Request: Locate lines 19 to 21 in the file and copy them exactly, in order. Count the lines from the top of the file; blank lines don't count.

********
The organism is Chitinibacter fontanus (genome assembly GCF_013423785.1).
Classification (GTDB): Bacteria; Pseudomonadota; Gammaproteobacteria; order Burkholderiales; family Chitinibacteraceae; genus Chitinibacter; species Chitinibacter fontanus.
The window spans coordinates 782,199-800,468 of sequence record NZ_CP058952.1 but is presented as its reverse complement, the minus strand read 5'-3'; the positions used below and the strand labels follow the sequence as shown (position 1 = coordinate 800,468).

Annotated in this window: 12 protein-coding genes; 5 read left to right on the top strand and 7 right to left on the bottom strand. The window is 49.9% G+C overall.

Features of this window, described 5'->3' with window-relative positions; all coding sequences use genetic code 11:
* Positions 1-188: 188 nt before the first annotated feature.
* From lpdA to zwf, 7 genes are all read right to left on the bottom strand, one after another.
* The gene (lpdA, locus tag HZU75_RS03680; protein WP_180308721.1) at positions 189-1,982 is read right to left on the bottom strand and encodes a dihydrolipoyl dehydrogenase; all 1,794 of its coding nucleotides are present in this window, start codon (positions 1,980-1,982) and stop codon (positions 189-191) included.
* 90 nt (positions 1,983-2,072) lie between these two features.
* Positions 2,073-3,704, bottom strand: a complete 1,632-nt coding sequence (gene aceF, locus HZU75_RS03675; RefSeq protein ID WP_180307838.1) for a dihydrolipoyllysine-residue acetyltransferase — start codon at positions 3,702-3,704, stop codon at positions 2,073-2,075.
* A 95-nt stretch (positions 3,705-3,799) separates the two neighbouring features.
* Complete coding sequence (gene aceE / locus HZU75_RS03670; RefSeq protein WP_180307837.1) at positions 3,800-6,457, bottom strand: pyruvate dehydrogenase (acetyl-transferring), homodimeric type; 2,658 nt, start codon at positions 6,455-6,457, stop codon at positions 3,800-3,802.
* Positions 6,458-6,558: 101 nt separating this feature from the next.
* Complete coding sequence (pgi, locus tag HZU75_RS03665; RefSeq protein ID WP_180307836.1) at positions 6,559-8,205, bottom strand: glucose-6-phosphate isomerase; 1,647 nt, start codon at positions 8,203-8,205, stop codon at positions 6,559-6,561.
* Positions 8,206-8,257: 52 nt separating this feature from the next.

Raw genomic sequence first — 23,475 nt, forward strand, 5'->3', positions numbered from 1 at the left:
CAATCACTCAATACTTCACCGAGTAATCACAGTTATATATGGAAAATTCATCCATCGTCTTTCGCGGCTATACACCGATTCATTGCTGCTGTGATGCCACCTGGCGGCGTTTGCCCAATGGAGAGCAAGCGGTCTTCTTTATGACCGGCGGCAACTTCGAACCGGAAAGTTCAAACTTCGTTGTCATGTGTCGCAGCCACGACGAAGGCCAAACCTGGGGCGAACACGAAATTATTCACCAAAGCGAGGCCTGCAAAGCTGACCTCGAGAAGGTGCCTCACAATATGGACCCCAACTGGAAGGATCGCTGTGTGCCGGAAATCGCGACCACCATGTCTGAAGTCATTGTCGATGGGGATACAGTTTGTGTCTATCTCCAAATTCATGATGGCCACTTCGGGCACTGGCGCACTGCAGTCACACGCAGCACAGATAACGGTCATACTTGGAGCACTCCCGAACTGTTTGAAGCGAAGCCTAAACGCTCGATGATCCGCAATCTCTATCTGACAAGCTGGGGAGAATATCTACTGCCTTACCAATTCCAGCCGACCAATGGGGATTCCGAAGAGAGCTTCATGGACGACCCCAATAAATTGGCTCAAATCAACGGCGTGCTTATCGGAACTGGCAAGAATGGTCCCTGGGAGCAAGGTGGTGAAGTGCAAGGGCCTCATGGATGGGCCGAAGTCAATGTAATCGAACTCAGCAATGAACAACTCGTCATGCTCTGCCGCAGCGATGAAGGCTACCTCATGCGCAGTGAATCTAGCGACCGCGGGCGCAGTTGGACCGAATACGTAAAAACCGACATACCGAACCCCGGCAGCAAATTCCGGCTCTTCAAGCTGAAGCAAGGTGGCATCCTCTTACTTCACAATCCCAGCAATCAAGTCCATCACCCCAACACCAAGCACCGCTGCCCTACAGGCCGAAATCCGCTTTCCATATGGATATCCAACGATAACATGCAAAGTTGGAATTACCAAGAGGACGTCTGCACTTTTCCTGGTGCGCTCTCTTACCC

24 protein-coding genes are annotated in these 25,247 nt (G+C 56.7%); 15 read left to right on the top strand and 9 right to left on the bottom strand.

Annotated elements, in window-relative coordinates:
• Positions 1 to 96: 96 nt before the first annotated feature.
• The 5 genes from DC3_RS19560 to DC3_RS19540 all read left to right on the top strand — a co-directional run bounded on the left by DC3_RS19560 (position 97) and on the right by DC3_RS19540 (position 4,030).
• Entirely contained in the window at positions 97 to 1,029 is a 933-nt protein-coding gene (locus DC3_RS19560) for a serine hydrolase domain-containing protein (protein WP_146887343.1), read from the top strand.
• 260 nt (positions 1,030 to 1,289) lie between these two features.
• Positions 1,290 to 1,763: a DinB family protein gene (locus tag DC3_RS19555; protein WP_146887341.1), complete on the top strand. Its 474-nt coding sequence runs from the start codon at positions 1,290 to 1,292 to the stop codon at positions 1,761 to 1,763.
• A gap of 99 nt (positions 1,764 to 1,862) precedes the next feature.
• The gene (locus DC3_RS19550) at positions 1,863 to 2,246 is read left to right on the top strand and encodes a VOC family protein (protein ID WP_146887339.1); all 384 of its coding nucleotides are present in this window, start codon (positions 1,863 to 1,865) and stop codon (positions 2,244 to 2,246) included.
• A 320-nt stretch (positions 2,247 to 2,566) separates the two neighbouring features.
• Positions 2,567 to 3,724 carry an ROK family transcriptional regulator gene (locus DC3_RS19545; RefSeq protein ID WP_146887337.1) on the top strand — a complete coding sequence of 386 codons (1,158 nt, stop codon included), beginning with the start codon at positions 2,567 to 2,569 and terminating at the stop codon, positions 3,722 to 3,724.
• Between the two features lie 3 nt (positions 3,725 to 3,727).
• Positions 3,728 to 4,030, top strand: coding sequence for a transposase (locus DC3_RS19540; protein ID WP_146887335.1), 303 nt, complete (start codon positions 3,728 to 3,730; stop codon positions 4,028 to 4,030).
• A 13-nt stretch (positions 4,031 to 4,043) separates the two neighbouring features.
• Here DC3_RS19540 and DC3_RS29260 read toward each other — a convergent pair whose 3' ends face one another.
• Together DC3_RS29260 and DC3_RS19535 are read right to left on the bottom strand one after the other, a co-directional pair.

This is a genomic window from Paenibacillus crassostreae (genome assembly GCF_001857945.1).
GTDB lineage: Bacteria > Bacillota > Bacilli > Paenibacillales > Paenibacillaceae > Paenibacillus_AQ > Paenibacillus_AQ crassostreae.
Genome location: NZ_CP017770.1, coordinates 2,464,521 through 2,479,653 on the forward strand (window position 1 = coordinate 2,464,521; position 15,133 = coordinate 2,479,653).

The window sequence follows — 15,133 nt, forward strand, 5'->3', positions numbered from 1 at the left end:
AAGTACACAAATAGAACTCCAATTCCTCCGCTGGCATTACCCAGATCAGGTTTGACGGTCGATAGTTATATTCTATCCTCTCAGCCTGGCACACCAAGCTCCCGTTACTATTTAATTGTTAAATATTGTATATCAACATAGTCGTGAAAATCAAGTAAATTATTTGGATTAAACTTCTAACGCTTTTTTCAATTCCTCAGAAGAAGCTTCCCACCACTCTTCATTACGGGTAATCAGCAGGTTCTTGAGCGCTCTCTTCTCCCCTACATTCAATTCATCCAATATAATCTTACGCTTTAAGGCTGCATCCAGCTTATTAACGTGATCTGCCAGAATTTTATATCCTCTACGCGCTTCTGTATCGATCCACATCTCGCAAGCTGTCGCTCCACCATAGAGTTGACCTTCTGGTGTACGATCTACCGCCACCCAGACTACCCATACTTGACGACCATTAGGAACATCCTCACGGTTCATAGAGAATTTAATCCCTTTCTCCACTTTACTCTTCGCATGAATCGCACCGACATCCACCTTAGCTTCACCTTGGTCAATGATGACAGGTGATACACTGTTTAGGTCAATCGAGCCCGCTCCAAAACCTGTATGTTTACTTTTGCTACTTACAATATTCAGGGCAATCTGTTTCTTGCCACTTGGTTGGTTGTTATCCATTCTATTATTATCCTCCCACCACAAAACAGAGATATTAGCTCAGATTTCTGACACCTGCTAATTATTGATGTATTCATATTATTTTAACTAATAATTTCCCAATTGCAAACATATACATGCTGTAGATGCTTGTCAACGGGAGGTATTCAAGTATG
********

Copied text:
Annotated elements, in window-relative coordinates:
• Positions 1 to 96: 96 nt before the first annotated feature.
• The 5 genes from DC3_RS19560 to DC3_RS19540 all read left to right on the top strand — a co-directional run bounded on the left by DC3_RS19560 (position 97) and on the right by DC3_RS19540 (position 4,030).